RS Oncology announces new preclinical data showing that RSO-021 can block and/or reverse the progression of aggressive mesotheliomas, improving drug availability
RS Oncology , a clinical-stage biotechnology company developing innovative therapies to eliminate mesothelioma and other diseases, was part of a collaboration recently announced at the IASLC 2023 World Conference on Lung Cancer presented new preclinical data in Singapore. Those from Dr. Data presented by Dean Fennell are the result of a partnership between RS Oncology and other leading research institutions, including the University of Leicester and the Cunniff Laboratory at the University of Vermont Cancer Center.
Mesotheliomas can transform from a less aggressive epithelioid malignancy to a more aggressive sarcomatoid form. Using biphasic mesotheliomas as a model, which have both epithelioid and sarcomatoid features, researchers from the University of Leicester led by Dr. Fennell performed a spatial analysis of patient tissues to examine the molecular signatures associated with the histological regions.
Using sophisticated spatial analysis tools coupled with machine learning approaches, the group found that the more aggressive sarcomatoid regions have distinct molecular signatures that exhibit tumor-promoting signaling pathways, drug resistance, and increased metastatic potential. These results were validated in an independent cohort of 150 mesothelioma patient tissues. Notably, tumor regions containing sarcomatoid tissue exhibited features of increased resistance to oxidative stress – a critical adaptation of tumor cells for survival.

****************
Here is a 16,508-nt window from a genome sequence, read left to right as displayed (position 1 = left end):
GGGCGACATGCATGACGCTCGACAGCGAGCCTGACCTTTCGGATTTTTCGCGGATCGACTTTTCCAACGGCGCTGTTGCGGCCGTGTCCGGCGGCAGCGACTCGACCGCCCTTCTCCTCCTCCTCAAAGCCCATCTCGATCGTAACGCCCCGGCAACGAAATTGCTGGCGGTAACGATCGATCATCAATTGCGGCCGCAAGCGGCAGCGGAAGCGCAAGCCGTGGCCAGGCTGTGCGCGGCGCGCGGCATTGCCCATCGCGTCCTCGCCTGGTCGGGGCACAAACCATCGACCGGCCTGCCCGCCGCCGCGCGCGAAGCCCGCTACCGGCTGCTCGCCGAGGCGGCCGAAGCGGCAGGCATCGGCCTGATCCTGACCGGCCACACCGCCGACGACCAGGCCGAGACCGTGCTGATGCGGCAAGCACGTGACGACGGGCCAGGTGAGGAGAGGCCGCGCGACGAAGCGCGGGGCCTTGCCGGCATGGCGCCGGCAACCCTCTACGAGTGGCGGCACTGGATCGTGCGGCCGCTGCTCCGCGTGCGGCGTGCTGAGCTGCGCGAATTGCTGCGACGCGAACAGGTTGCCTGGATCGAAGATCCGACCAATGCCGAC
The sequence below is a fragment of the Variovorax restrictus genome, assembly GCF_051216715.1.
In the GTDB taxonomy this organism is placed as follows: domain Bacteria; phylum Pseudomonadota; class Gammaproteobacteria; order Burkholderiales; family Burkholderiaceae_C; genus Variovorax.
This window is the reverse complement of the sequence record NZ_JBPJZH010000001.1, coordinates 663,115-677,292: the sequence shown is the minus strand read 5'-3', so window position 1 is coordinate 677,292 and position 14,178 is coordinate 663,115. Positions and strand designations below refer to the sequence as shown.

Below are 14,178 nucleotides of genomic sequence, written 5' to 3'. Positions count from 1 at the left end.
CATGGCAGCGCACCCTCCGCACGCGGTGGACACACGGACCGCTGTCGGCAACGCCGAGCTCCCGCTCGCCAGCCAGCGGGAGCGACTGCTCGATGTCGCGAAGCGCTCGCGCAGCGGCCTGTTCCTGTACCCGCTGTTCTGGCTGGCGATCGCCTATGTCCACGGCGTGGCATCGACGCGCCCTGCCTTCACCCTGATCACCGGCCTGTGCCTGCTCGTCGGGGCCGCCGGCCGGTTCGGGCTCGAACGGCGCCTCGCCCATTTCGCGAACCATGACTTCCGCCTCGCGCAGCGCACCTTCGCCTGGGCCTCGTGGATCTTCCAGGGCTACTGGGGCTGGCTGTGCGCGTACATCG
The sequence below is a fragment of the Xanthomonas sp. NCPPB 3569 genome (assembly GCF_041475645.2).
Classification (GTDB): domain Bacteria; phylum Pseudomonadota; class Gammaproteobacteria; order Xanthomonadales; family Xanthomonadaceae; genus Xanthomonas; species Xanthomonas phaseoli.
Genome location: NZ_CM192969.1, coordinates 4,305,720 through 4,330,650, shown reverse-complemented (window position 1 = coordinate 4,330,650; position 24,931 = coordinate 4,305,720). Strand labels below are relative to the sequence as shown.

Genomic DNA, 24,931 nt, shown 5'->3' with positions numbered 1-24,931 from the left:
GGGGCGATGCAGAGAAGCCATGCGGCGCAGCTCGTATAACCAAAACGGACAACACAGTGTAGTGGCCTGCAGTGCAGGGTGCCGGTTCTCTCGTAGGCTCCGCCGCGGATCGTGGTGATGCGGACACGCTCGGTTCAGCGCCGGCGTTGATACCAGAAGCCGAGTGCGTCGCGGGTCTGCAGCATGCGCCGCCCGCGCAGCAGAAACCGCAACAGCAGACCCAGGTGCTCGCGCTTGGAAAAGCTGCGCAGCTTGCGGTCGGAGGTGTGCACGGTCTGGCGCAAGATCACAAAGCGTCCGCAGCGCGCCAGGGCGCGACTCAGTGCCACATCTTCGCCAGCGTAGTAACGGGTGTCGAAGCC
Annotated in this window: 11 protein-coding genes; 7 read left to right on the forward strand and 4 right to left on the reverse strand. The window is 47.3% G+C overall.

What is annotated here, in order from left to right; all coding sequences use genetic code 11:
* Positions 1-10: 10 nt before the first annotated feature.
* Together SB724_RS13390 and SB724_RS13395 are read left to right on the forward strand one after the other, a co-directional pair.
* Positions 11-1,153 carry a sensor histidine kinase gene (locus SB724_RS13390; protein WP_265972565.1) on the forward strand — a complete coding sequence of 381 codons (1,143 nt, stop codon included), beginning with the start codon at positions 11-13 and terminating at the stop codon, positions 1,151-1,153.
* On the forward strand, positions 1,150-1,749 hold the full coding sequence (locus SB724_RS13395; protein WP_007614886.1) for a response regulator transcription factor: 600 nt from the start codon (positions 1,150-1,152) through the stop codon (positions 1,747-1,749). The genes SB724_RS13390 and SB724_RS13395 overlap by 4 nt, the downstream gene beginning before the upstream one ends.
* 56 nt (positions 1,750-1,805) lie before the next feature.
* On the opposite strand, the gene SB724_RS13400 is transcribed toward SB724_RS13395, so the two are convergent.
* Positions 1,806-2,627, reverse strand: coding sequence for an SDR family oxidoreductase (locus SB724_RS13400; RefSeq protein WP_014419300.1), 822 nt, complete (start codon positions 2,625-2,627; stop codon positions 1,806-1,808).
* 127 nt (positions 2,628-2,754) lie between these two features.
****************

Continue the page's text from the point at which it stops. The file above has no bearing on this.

In collaboration with the laboratory of Dr. Brian CunniffThe team then examined the molecular signatures of human biphasic mesothelioma tumor cells after treatment with the irreversible PRX3 inhibitor RSO-021, which is currently being evaluated in a Phase 1/2 clinical trial in patients with malignant pleural effusion caused by advanced/metastatic solid tumors ( NCT05278975). Treatment with RSO-021 reversed gene signatures associated with epithelial-to-sarcoma transition, including downregulation of hypoxia, glycolysis, and genes associated with epithelial-to-mesenchymal transition (EMT). These results suggest that this transition, which was thought to be unidirectional in nature, may be dependent on PRX3, can be treated with drugs, and is now reversible.
“ Sarcomatoid tumors are highly resistant to cancer therapies, and many patients are running out of available treatment options. Our findings may have uncovered a drug “Achilles heel” for this terrible disease,” said Dr. Fennell, who presented the study. “The ability to treat such tumors with RSO-021 and transform them into epithelioid malignancies could delay or even prevent the onset of the most aggressive features of mesothelioma. Additionally, RSO-021 could potentially sensitize them to other treatments.